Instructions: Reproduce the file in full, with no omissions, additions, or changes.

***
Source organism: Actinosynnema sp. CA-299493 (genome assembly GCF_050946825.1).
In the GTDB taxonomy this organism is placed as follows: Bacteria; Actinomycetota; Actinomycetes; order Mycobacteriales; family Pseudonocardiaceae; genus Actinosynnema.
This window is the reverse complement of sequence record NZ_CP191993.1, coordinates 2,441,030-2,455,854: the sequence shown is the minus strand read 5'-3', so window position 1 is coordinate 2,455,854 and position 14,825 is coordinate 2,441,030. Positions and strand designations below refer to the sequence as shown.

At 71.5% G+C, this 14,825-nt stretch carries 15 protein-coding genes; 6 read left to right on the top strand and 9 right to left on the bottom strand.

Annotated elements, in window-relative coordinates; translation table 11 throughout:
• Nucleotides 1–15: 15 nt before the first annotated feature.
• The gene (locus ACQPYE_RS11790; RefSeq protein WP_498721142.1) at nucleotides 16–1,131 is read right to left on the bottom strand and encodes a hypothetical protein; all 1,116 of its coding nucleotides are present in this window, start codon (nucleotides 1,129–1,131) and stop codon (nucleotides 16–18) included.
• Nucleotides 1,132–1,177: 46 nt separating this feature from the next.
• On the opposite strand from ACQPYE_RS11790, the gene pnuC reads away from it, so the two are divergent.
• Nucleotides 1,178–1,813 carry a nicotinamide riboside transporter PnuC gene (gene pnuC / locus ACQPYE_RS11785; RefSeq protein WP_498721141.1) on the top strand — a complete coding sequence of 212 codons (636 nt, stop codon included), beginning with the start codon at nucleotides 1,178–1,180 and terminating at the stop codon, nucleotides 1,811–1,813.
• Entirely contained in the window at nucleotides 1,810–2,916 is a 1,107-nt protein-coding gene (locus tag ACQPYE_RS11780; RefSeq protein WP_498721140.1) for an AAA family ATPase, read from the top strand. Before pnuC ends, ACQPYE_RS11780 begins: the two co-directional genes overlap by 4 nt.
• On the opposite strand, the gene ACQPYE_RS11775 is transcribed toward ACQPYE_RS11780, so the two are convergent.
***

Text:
Source organism: Actinosynnema sp. CA-299493 (genome assembly GCF_050946825.1).
In the GTDB taxonomy this organism is placed as follows: Bacteria; Actinomycetota; Actinomycetes; order Mycobacteriales; family Pseudonocardiaceae; genus Actinosynnema.
This window is the reverse complement of sequence record NZ_CP191993.1, coordinates 2,441,030-2,455,854: the sequence shown is the minus strand read 5'-3', so window position 1 is coordinate 2,455,854 and position 14,825 is coordinate 2,441,030. Positions and strand designations below refer to the sequence as shown.

At 71.5% G+C, this 14,825-nt stretch carries 15 protein-coding genes; 6 read left to right on the top strand and 9 right to left on the bottom strand.

Annotated elements, in window-relative coordinates; translation table 11 throughout:
• Nucleotides 1–15: 15 nt before the first annotated feature.
• The gene (locus ACQPYE_RS11790; RefSeq protein WP_498721142.1) at nucleotides 16–1,131 is read right to left on the bottom strand and encodes a hypothetical protein; all 1,116 of its coding nucleotides are present in this window, start codon (nucleotides 1,129–1,131) and stop codon (nucleotides 16–18) included.
• Nucleotides 1,132–1,177: 46 nt separating this feature from the next.
• On the opposite strand from ACQPYE_RS11790, the gene pnuC reads away from it, so the two are divergent.
• Nucleotides 1,178–1,813 carry a nicotinamide riboside transporter PnuC gene (gene pnuC / locus ACQPYE_RS11785; RefSeq protein WP_498721141.1) on the top strand — a complete coding sequence of 212 codons (636 nt, stop codon included), beginning with the start codon at nucleotides 1,178–1,180 and terminating at the stop codon, nucleotides 1,811–1,813.
• Entirely contained in the window at nucleotides 1,810–2,916 is a 1,107-nt protein-coding gene (locus tag ACQPYE_RS11780; RefSeq protein WP_498721140.1) for an AAA family ATPase, read from the top strand. Before pnuC ends, ACQPYE_RS11780 begins: the two co-directional genes overlap by 4 nt.
• On the opposite strand, the gene ACQPYE_RS11775 is transcribed toward ACQPYE_RS11780, so the two are convergent.